WASHINGTON -- Energy Secretary Steven Chu went face to face with Republican lawmakers Thursday and vigorously defended his department against charges of poor judgment and political favoritism in granting $535 million in loan guarantees to the now-bankrupt solar-panel maker Solyndra.
In a five-hour hearing of a House subcommittee, Republican lawmakers zeroed in on two issues. They accused Chu of breaking the law in October 2010 when his department agreed to let new investors in the cash-starved company get first place in line for repayment, ahead of taxpayers, if Solyndra ever went bankrupt. And they grilled Chu about whether he ignored warnings that the price of solar panels would plunge, threatening Solyndra's viability.
Chu responded that Solyndra was the victim of a " very bad tsunami" that hit all solar manufacturers by pushing panel prices down 40 percent in one year. And he repeatedly asserted that the financial terms for investors, who added $75 million to Solyndra, were approved only after he got the green light from his own general counsel as well as from an outside law firm, Morrison & Foerster.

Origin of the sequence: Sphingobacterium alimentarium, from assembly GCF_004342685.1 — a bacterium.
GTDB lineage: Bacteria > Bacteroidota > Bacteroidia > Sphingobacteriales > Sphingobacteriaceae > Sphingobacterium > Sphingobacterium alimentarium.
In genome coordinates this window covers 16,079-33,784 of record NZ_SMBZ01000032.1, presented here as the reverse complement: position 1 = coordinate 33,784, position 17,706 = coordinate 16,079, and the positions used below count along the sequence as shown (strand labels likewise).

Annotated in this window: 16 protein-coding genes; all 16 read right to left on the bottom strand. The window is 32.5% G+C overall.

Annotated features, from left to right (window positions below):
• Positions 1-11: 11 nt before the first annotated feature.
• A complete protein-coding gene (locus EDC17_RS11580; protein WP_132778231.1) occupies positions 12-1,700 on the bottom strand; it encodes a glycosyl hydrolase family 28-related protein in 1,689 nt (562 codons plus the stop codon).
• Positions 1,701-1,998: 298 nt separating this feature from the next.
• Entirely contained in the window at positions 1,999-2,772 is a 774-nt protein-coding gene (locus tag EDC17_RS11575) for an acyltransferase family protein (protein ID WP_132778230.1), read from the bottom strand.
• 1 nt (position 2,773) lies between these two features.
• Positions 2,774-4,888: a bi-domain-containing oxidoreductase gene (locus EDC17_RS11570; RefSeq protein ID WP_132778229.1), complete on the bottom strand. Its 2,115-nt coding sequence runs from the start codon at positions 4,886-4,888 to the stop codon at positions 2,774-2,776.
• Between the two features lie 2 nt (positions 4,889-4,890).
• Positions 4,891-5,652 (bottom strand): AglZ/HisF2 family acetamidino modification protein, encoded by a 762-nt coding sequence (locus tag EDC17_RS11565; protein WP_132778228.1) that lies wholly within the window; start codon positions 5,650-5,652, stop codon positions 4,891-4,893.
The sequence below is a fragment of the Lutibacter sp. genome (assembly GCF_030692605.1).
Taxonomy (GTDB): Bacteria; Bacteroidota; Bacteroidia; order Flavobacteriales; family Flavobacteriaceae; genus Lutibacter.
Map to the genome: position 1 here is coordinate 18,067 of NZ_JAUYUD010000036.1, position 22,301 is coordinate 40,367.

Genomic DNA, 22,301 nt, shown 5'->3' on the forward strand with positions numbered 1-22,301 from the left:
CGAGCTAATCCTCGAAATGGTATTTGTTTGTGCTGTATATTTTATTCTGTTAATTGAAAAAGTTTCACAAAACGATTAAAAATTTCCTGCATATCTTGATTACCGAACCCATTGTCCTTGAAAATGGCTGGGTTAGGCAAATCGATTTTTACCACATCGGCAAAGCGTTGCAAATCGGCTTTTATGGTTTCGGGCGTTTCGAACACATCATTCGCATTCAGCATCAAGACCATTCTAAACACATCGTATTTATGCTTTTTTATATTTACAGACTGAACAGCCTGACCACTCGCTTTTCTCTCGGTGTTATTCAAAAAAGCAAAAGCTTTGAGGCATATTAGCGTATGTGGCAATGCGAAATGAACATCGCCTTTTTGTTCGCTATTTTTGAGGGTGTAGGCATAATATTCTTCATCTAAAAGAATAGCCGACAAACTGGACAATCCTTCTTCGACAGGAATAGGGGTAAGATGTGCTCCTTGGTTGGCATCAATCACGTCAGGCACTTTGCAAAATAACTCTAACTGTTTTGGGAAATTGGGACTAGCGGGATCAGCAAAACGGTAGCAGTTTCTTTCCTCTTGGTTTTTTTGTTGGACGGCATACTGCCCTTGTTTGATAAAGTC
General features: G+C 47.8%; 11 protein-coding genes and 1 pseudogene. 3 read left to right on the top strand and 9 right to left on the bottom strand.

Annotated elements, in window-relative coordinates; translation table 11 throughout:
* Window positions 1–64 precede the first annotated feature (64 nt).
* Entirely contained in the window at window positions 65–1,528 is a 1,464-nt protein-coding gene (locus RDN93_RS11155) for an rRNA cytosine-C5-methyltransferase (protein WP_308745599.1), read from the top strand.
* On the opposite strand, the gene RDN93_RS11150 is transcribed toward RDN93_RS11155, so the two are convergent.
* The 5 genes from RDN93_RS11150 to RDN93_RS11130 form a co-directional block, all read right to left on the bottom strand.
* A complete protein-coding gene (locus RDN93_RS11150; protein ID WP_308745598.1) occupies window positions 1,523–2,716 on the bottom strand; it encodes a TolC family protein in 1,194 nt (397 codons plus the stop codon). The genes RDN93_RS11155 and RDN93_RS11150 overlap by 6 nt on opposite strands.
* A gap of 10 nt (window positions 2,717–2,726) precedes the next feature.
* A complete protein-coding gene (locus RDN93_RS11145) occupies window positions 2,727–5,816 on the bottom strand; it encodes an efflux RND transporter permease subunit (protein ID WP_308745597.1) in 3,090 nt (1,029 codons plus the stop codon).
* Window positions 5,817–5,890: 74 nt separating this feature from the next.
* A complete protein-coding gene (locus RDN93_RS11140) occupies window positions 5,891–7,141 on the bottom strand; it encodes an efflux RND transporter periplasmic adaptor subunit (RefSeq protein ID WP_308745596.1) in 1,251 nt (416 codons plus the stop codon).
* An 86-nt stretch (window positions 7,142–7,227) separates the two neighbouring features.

"We believe there was no violation of the law," Chu said.
"That seems like a tortured legal reading of a fairly straightforward law," replied Rep. Michael Burgess, R-Texas.
Democrats rallied to Chu's defense, saying that the harsh questioning reflected House Republicans' aversion to supporting clean-energy technologies that might antagonize the oil and coal industries.
Henry Waxman, Calif., the ranking Democrat on the House Energy and Commerce Committee, called the long-running investigation of the Solyndra loan "a distraction" and said it was "time for House Republicans to stop dancing on Solyndra's grave and start getting serious about energy policy."